Catalunya in stitches…

TUESDAY Developing some new hand printing methods is starting to get quite exciting. Combining the wax monoprinting with the mini receipt printer looks like it might work in a collage for Project Cuba.

Mini prints for Project Cuba…

πŸ“Œ The government is pushing on in its quest to force workers back to their workplaces. The “ping” frequency has been turned down on the app that notifies citizens who’ve been in contact with someone testing positive for Covid-19. And ministers have been urging businesses to re-open as normal. But some are reluctant. The state has effectively paid for mass apprenticeships in home working, and the overhead costs of running fixed workplaces in offices and other premises is starting to look expensive. Businesses that have learned to live with a diasporic workforce are tempted to shed the rents and rates that go with the permanent workspace. This could turn out to be the biggest pushback to the government’s plans, writes Stephen Bush in the New Statesman.

πŸ“Œ Home working also thwarts group thinking and neuters innovation, says an article in The Conversation, which means a real “recovery” from the pandemic could take around seven years.

πŸ“Œ Charlie, one of the “volunteers” in our local community centre, does a very good standing equivalent of someone lounging on a sunbed.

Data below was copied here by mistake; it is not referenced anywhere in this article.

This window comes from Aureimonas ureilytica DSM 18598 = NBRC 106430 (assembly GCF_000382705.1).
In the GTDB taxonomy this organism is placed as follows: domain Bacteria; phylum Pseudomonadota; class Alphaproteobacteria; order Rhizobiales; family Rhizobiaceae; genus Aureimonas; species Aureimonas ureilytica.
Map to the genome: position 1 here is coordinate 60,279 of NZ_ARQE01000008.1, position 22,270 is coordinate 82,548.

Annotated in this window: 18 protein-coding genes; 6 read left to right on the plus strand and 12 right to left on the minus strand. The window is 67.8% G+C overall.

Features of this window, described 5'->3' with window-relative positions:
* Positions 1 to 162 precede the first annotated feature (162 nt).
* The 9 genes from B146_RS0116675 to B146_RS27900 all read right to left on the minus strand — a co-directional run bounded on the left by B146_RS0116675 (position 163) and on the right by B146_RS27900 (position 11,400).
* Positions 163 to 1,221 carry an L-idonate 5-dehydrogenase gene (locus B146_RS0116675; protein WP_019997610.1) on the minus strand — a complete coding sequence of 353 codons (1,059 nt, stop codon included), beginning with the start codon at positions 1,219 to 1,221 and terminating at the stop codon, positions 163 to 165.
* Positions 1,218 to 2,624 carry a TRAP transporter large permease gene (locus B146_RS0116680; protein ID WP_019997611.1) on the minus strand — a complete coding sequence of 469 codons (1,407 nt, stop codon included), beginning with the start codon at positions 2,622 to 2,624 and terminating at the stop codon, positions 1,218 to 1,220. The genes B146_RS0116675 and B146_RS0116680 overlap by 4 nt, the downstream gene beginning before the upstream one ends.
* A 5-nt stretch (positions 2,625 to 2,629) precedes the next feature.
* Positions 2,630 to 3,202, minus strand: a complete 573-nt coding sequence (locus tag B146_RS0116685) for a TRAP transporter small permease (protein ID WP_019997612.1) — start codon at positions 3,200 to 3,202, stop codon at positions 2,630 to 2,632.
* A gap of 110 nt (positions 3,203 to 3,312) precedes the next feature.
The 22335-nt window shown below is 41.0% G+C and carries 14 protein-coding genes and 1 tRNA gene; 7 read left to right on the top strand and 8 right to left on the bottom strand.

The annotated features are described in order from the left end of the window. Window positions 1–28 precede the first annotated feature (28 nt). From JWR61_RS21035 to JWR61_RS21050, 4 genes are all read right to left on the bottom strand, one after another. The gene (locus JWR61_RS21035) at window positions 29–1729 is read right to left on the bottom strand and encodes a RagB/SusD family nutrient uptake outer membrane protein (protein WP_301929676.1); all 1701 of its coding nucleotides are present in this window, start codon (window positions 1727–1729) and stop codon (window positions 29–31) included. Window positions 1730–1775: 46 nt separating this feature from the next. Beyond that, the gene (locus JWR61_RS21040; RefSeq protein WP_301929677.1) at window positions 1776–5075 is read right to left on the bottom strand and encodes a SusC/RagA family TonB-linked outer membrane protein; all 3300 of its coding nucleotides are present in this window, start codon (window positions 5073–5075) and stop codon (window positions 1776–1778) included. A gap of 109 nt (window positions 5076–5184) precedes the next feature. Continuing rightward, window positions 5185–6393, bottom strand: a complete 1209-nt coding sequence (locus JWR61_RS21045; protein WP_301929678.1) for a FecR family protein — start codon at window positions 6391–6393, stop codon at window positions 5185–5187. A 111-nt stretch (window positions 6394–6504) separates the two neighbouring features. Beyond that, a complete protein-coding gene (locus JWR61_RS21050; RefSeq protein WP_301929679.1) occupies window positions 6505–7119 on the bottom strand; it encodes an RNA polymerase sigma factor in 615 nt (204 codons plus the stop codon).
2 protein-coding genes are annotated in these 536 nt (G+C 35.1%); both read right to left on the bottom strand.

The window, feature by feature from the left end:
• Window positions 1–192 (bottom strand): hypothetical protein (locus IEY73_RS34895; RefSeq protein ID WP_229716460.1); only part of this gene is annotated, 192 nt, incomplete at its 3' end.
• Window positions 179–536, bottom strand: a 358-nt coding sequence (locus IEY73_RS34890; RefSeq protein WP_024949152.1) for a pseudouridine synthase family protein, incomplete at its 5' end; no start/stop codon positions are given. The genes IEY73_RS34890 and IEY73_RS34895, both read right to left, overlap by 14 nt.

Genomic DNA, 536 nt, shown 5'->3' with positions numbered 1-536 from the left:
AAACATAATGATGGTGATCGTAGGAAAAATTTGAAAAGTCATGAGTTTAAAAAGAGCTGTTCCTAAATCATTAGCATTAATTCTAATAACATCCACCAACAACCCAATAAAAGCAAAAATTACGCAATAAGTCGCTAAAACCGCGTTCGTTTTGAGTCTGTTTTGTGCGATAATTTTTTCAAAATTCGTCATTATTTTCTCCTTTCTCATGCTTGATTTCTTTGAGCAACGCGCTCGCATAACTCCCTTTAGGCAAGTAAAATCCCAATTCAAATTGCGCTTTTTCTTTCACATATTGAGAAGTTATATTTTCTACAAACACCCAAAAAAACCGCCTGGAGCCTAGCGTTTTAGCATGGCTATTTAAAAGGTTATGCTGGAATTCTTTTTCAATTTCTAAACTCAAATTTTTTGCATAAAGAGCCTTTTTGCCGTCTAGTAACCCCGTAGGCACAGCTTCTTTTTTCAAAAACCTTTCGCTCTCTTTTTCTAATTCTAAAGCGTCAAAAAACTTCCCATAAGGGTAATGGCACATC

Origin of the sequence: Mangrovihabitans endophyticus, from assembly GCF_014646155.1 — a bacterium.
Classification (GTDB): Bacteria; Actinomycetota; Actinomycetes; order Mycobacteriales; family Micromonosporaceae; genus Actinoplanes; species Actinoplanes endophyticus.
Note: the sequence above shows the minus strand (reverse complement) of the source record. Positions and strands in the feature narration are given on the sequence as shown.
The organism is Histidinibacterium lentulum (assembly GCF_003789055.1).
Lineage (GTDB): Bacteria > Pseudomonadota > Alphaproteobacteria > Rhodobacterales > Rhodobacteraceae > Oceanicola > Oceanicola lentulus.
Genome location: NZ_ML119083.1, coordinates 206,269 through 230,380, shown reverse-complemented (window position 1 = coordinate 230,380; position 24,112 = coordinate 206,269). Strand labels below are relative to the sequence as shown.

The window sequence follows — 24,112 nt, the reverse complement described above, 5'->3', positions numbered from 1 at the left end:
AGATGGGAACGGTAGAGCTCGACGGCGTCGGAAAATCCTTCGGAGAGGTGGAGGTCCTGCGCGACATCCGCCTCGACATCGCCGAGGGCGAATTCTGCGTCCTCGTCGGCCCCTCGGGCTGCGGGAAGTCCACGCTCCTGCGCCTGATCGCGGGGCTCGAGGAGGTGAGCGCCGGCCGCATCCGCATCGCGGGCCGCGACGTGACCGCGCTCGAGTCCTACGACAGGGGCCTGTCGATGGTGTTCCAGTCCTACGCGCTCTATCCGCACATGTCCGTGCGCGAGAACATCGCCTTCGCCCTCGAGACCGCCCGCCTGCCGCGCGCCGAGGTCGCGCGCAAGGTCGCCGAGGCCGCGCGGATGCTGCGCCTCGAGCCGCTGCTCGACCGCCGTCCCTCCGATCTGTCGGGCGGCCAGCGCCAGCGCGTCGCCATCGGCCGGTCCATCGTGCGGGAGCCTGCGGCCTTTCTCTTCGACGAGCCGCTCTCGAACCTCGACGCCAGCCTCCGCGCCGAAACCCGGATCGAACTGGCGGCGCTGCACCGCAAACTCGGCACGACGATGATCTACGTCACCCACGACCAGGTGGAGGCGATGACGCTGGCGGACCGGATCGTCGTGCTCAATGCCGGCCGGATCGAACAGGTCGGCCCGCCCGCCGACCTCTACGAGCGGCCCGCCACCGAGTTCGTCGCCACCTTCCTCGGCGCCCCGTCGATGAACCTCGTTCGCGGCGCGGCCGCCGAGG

WEDNESDAY Had an online chat yesterday with Neil Perry. He’s working on an oral history of the British music press from the mid-late 1980s. Inevitably, in the early hours of this morning, memories came flooding back, which I sent to Neil pronto. One of the clean ones was: “The sales figures [for Sounds] were sagging, so the publisher, Eric Fuller, went on a fetish for market research and focus groups. The outcome was often sobering. At one, an idle group of teenagers brutally skimmed our lovingly-crafted “product” and decided that a typical Sounds reader was named ‘Mick’ and that Mick was a long-haired oily incel in a dirty denim jacket.”

πŸ“Œ Our 13-year-old Olympic skateboarder won the bronze medal.

πŸ“Œ Only with great determination will anyone get to the end of this comprehensive listing of the various fighting factions and bitching groups inside the Labour Party that guarantee it a miserable electoral future.

πŸ“Œ At the Barbican Lakeside Party, Jean won the “guess the weight of the cake” competition.

THURSDAY My wife reckons she is probably the only woman in the world whose husband’s idea of a birthday gift is to stitch the Pop Art Hula Hoops logo into a cotton bag and fill it with small bags of Hula Hoops.

Happy birthday, darling…

πŸ“Œ The Paula Rego exhibition at Tate Britain is brilliant, and her layered, textured pastels especially so. But you can’t help walking away with the impression that Paula Rego has lived a very serious, joyless life.